If you want to own 100% of the boat, you''ll have to adjust your goals...which may be one reason why the long search has produced disappointing results to date. E.g. sleeping 6 people - put 2-4 of them up in the nearby motel and everyone on the boat will be more comfortable. You might also want to reconsider the methodology of your search: get off the web, take a ''working vacation'' in the Lauderdale/Miami area, as one example, presecreen brokered boats offered by multiple brokers before arrival, and then relentlessly work the search. You''ll get well past the tire kicking phase very quickly as you put your hands on boats, and some brokers will see the advantage of winnowing down the ''usual suspects'' to the few which ''may'' meet your needs.

Good luck - who would have thought that shopping for a boat turns out to be so much work, right!?

jack
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Old 11-12-2002
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First boat search is overwhelming

Thanks for all that. When I fist started looking, the thought of share ownership didn''t have any appeal. At this point, I''m starting to see some advantages and would seriously entertain such a joint venture if it presents itself. Full ownership is still my preference. I have talked to more than one seller who said they were selling because they weren''t sailing as much. If I can''t get together on price, share ownership may be something I might present to them.
As for berth capacity, here is my frame of mind. I spent a week at a sailing school where we lived on a 39'' O''Day - myself, the instructor and 3 other grown men. It had a v birth, two aft quarter births and each settee converted. It was tight, but I really didn''t mind it. My crew will be my family most all of the time, and the confined space wouldn''t be much different than camping. I don''t anticipate that being a problem, but until I''ve spent some time in that situation I can''t be sure. Also, full family crew of 6 will be the exception, more likely 2 to 4 of us on most trips.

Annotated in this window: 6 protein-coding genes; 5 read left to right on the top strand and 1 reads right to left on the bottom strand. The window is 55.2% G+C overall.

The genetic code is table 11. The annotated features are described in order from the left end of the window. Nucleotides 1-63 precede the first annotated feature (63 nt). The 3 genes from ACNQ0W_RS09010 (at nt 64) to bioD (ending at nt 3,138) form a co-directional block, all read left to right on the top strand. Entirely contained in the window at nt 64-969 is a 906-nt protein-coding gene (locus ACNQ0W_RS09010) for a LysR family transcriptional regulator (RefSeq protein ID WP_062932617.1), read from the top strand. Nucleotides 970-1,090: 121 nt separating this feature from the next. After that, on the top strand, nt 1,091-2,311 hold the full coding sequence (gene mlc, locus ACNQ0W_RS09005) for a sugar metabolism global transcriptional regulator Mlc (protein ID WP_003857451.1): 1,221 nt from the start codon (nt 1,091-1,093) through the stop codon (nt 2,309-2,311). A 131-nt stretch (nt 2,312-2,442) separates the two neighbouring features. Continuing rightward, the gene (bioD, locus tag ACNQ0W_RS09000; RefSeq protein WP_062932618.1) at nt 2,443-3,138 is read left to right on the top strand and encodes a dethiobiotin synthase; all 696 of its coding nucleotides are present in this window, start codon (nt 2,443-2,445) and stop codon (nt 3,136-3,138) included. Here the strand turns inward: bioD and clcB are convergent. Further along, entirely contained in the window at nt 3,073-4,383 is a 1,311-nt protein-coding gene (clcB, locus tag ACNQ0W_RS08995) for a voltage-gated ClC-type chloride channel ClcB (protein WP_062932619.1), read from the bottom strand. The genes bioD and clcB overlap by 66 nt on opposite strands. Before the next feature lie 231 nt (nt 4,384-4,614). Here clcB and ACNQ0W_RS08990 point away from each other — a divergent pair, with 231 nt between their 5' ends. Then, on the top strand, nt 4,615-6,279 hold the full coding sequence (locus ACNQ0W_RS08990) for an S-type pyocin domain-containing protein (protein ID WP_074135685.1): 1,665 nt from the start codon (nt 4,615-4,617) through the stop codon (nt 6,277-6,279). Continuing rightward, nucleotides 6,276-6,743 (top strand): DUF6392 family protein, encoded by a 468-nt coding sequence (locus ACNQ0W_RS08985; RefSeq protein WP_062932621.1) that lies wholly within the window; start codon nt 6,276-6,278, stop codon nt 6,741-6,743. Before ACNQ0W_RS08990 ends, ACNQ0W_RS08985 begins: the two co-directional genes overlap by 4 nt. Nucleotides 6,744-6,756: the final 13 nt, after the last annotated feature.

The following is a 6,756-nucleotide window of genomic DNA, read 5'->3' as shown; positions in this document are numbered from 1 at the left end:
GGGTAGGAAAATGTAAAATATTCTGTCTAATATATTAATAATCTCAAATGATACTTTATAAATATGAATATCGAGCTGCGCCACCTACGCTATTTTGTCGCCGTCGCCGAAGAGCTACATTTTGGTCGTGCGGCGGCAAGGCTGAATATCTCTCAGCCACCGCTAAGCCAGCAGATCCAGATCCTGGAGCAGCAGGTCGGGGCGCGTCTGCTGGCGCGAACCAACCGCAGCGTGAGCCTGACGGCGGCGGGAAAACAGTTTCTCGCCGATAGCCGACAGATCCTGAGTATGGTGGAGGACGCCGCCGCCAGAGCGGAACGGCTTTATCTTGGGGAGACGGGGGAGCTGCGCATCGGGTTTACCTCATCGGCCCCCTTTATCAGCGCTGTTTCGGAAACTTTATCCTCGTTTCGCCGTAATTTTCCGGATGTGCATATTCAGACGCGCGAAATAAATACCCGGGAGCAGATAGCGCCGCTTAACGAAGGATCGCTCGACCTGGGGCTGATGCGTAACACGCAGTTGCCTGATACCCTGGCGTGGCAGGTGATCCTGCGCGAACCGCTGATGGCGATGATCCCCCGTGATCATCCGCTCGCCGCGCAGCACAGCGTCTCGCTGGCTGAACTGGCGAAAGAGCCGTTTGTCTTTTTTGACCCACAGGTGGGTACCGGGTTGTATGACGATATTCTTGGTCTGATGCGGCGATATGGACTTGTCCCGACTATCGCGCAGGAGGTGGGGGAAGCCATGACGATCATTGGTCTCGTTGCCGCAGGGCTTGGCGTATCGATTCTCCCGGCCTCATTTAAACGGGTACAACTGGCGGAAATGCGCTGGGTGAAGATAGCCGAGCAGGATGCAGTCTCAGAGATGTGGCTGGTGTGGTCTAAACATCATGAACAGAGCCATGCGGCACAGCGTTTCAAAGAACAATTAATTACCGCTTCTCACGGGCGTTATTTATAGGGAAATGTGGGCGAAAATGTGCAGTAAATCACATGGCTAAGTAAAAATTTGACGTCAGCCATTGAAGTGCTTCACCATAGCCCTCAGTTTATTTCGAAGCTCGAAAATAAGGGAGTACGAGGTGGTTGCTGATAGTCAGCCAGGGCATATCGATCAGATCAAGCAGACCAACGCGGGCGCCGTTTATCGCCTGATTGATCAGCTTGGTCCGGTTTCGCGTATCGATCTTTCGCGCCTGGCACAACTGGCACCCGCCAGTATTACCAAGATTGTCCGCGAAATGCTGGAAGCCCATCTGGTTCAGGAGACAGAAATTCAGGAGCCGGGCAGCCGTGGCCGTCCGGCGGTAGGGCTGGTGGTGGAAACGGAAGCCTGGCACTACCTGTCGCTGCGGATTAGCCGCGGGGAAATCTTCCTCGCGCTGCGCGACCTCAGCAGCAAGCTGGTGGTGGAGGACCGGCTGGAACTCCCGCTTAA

I am really intrigued with the number of makes and variety of sailboat designs. I''ve spent most of my time trying to get familiar with the various design purposes, advantages and disadvantages. This research keeps leading me back to the Pearson 36'' centerboard model. I would think it would be well suited for Keys/Bahamas. Pearson''s seem to have a very loyal owners group. The late 80''s model has a nice interior configuration with 1 quarter berth plus v berth. Salon is arrainged nicely. Most used Pearson''s in this size range also seem to be cared for a little better than some of the higher production models like the Beneteaus - maybe that is just a function of the numbers. I can''t get a feel for the sailing speed of that size Pearson, although I signed up for their email list on this site to get some insight. I also like the C&C 37.
I do realize my price range and boat wants don''t mesh very well. I will end up buying a smaller boat for that money, or raising my price.
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Old 11-12-2002
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First boat search is overwhelming

Here''s more "stuff" to consider. If you''re fixed on your price and want performance/value, I''d be looking at the Catalina 34/36. We sail and love an Island Packet 31''. It conforms to most of your requirements, but it''s not a performance sailer. It''s unusually roomy for its overall length, but it would be cozy for 2 couples--unless you''re really close!

I will pass this along--most sailers (*though they''ll deny it), including us, spend 30-50% of the time motoring. ALL sailboats in the 32-38'' range motor at 5-6 1/2 knots.

We know a lot about the West coast of Florida. If you''re looking for more info about sailing in and around SW Florida, let us know.
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Old 11-08-2006
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i recently had good luck finding a boat on craigslist.com . but i wrote my own "want to buy" ad, instead of waiting for the right boat to show up. i have seen share ads on the list. what ever you do, don't mention money till an offer is made. you may get a 1/2 or 1/3 share for far less than 65 grand and a possibly great intro to the cruising life in the islands.